Indie Next ListJanuary 2014
A grand tale of devotion and adventure set in a forgotten theater of World War II, Payton's new novel is convincingly told. Along with journalist John Easley, the stranded protagonist, readers feel the Arctic wind screaming across Japanese occupied Atta in the remote Aleutian Islands and are swept along by the parallel narrative of Helen, John's wife, as she sets off from her native Seattle in a bold, imaginative effort to locate her missing husband. Compelling! -- Chris Wilcox, City Lights Bookstore, Sylva, NC
"The Wind Is Not a River" is Brian Payton s gripping tale of survival and an epic love story in which a husband and wife separated by the only battle of World War II to take place on American soil fight to reunite in Alaska s starkly beautiful Aleutian Islands.
Following the death of his younger brother in Europe, journalist John Easley is determined to find meaning in his loss. Leaving behind his beloved wife, Helen, he heads north to investigate the Japanese invasion of Alaska s Aleutian Islands, a story censored by the US government.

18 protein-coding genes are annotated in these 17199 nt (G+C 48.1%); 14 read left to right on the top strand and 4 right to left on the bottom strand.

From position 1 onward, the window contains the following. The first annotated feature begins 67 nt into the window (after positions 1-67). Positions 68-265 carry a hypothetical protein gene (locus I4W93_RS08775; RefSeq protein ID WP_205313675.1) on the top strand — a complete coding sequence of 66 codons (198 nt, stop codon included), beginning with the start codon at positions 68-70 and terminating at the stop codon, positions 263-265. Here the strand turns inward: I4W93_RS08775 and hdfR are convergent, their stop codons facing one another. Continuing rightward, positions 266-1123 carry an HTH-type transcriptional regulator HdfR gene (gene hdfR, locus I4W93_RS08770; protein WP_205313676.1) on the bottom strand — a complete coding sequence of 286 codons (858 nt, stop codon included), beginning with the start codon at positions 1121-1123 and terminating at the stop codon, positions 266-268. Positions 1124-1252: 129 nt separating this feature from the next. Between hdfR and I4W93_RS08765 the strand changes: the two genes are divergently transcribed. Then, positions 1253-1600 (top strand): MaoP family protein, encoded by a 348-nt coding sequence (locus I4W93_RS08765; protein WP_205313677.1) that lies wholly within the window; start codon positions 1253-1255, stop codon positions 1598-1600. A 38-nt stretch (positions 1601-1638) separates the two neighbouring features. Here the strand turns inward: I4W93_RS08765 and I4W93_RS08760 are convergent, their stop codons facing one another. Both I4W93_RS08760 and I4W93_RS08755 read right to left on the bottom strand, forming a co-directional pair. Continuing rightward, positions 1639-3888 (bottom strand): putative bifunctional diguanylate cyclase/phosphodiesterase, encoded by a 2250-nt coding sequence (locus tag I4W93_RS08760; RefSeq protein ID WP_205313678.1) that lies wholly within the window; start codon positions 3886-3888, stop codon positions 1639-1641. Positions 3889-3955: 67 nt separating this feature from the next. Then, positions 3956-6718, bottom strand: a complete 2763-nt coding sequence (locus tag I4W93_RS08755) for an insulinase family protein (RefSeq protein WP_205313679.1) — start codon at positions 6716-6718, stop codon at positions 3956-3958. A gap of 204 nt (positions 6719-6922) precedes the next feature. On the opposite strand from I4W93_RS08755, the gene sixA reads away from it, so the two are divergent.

While John is accompanying a crew on a bombing run, his plane is shot down over the island of Attu. He survives only to find himself exposed to a harsh and unforgiving wilderness, known as the birthplace of winds. There, John must battle the elements, starvation, and his own remorse while evading discovery by the Japanese.
Alone at home, Helen struggles with the burden of her husband s disappearance. Caught in extraordinary circumstances, in this new world of the missing, she is forced to reimagine who she is and what she is capable of doing. Somehow, she must find John and bring him home, a quest that takes her into the farthest reaches of the war, beyond the safety of everything she knows.